Judge Felix Alley of Waynesville, a man who knew Kephart well and who was widely admired throughout the mountains not only as a judge but as a true son of the Smokies, said that Kephart wrote to sell books and "to be interesting and not to tell the truth." He roundly condemned Kephart for "looking upon our mountaineers as freaks or curiosities."  Sound familiar? I always got the feeling that was pretty much how Ditmanson viewed members of the SFW and others who dared have the temerity to question his bureaucratic wisdom and dictates.

Incidentally, should anyone be sufficiently interested, I presented my view of Kephart in considerable detail at a symposium at the University of Tennessee Library a few years back in a paper entitled "Kephart Through the Eyes of a Son of the Smokies." If anyone would like to read it in full (and be warned you will likely leave him feeling Kephart was less than the great hero he is normally presented as), contact me by e-mail at and I'll send you a Word file of the presentation.

Jim Casada

Comment by John Quillen on August 29, 2014 at 9:03am

Double amen, Gregg.  Speaking of nauseating carpetbaggers, look what Danny Bernstein, board member of the Great Smoky Mtns Association has said.  She is obviously referring to our appellations of the moustache club and has placed Ditmanson alongside Kephart as one of the two greatest moustaches the Smokies has ever seen.  This brings me great joy that our jabs have been so widespread that they went to the length to counter it at Dale's retirement party.     My favorite comment"  "When a superintendent as popular as Dale Ditmanson of Great Smoky Mountains National Park retires,  you give him a party.

You know, Berstein is right about one thing.   Ditmanson, Kephart and Bernstein came to the Smokies from far away.  Much as I like Kephart, Jim has educated me that his exploitation of the locals was legendary.  So the only thing missing from that poster below is a picture of Bernstein and perhaps Vesna.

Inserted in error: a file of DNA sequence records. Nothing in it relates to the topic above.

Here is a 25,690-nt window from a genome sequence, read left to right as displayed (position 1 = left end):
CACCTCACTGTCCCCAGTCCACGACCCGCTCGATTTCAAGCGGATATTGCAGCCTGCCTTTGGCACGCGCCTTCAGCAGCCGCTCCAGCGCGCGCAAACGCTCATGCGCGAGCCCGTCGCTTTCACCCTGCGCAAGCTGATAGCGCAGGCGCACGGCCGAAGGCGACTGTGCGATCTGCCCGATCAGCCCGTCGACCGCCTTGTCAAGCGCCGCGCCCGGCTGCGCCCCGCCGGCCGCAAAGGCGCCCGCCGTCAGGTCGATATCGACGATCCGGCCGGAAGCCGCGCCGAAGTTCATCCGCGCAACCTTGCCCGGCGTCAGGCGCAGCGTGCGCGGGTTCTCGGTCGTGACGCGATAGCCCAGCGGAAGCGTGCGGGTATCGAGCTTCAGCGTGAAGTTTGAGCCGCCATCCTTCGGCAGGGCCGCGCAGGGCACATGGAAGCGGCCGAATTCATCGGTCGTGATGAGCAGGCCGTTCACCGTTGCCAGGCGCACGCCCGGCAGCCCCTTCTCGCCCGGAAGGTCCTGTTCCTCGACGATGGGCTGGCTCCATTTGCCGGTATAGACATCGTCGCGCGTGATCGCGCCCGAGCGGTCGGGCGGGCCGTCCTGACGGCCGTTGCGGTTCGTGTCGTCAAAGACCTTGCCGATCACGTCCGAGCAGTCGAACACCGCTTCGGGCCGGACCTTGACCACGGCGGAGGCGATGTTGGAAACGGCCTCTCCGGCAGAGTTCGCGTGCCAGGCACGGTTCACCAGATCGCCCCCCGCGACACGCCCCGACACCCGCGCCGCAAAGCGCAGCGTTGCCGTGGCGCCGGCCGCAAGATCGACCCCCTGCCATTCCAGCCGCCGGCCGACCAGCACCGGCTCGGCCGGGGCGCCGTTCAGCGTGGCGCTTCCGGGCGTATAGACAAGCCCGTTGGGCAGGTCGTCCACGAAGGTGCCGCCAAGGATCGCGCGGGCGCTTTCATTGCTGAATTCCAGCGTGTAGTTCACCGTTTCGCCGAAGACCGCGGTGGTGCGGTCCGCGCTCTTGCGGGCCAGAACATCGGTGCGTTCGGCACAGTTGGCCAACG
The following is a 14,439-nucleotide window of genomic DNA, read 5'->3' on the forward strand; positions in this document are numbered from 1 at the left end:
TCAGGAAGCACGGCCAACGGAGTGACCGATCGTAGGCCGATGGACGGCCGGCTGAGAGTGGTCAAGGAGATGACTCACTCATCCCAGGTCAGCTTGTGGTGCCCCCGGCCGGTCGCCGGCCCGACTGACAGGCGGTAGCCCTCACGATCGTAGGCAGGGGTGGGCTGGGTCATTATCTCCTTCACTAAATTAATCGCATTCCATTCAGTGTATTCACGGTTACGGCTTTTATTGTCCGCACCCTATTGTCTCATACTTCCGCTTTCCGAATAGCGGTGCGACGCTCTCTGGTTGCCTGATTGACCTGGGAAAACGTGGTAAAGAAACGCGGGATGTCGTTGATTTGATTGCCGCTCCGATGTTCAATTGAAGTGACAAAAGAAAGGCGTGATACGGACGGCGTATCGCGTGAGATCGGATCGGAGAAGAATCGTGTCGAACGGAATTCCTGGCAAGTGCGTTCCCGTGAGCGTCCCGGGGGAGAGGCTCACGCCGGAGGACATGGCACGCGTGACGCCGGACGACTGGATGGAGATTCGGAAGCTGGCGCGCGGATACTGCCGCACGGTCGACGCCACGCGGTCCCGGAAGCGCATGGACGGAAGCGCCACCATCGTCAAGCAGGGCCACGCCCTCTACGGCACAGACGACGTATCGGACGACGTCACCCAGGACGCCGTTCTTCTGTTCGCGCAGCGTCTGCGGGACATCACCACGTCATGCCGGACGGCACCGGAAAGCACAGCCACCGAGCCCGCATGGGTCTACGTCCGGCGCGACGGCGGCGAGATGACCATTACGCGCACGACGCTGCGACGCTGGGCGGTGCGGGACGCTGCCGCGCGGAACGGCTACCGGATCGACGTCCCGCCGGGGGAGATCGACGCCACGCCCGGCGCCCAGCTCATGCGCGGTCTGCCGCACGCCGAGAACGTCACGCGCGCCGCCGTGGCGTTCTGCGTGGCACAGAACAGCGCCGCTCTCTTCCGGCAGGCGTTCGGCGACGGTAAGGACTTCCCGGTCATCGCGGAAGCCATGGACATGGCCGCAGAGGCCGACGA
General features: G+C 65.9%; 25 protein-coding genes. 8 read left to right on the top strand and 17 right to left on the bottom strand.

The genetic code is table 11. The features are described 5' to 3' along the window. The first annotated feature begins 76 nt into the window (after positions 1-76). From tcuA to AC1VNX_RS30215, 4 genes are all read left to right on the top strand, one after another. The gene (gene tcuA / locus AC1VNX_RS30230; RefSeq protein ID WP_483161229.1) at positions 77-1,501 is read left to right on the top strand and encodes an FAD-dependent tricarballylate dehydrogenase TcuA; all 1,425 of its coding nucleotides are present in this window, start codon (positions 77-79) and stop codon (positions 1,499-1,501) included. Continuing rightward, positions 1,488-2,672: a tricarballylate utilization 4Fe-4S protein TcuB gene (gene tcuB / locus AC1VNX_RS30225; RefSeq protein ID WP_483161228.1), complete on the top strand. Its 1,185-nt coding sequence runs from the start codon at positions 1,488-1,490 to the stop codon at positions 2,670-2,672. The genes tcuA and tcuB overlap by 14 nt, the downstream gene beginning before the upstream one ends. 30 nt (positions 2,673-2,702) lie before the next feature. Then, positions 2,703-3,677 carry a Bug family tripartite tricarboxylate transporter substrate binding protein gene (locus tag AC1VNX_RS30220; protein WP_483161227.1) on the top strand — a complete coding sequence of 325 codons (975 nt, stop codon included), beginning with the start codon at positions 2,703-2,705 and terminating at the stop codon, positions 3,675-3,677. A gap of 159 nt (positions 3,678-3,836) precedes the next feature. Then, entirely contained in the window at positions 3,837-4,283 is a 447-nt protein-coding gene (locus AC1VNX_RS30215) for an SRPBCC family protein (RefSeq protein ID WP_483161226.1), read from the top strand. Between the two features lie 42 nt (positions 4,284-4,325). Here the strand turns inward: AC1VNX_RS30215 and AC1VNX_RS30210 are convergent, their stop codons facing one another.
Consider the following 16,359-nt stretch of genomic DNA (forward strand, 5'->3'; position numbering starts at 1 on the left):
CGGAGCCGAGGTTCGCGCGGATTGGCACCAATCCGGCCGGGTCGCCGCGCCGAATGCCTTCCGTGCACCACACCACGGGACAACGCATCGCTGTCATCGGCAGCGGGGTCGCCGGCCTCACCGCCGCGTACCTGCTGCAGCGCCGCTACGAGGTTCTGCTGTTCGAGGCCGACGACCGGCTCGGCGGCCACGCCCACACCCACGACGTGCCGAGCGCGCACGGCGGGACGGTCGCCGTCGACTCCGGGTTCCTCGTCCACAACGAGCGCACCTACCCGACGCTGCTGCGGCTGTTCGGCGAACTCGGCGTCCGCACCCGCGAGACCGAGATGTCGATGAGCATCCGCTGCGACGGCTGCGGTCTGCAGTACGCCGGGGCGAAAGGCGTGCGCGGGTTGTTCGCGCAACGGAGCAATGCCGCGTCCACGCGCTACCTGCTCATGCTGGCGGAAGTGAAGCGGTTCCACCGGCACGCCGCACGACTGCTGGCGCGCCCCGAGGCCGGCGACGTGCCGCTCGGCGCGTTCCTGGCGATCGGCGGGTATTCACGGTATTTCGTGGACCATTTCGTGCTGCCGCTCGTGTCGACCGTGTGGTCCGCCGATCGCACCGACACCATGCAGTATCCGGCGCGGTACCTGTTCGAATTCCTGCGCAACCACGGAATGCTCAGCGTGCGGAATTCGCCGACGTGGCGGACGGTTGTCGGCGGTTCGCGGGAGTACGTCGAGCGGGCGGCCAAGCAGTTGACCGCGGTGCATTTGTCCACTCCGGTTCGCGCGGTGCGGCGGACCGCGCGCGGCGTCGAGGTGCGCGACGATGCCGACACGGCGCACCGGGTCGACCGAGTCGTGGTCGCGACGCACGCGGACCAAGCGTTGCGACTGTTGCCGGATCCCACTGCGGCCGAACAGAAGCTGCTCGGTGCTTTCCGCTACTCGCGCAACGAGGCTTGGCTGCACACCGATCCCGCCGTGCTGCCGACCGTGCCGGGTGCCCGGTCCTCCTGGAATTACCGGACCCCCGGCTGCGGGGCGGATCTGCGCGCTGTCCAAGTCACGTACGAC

Comment by Mark Cooke on August 29, 2014 at 12:03am

Very well stated Gregg, a big and hearty Amen!

Comment by Gregg Bostick on August 28, 2014 at 11:03pm

I have been silent on this blog for quite some time for a variety of reasons, not the least of which is because I am a named plaintiff in our fight against the first ever user fee in the GSMNP.  However, there are some things that need to be said.

First, thanks to everyone who has contributed financially to SFW.  Contrary to the misinformation that has been posted on other sites by a misinformed carpetbagger who draws a check from the GSMA, we do not have a war chest full of cash, we do not solicit funds under false pretenses, and we do not appeal to lovers of the park who never go any further into it than the picnic areas or overlooks.  And we sure as heck do NOT cow-tow to folks who are well heeled, politically connected, or have a financial interest in this issue. By the way, Gary, if you would like to have a conversation about our organization, please call John Quillen (I know you have his number based on the unsolicited text messages you sent him while you were on vacation out west where you belong) and he will give you my phone I suspect you troll our site.

Next, thanks to John and Kitty for brining the issue of the proposed legislation to light.  CONTACT YOUR  CONGRESSIONAL REPRESENTATIVES AND SENATORS AND VOICE YOUR OPPOSITION!  SPEAK TO YOUR LOCAL COUNTY COMMISSIONERS AND TO YOUR COUNTY MAYORS.  As Tip O'Neal said, "All politics is local."  And our senior senator did not carry his home county in the primary...thank you Blount County! 

Finally, keep spreading the word amongst your family, friend, and hiking communities.  This is a grass roots movement, (because we are not PAID to solicit, pander for funds, or push an agenda....yeah, that is directed straight at you Gary Wilson & your concessionaire buddies), but only have the interests of preserving our public lands for the use of future generations...based on promises made by previous generations with the government...and yes, I have relatives buried in our sacred hills and who gave up their land for what is now an empty promise due to bureaucrats who are more interested in pensions than preservation.


Comment by John Quillen on August 28, 2014 at 3:47pm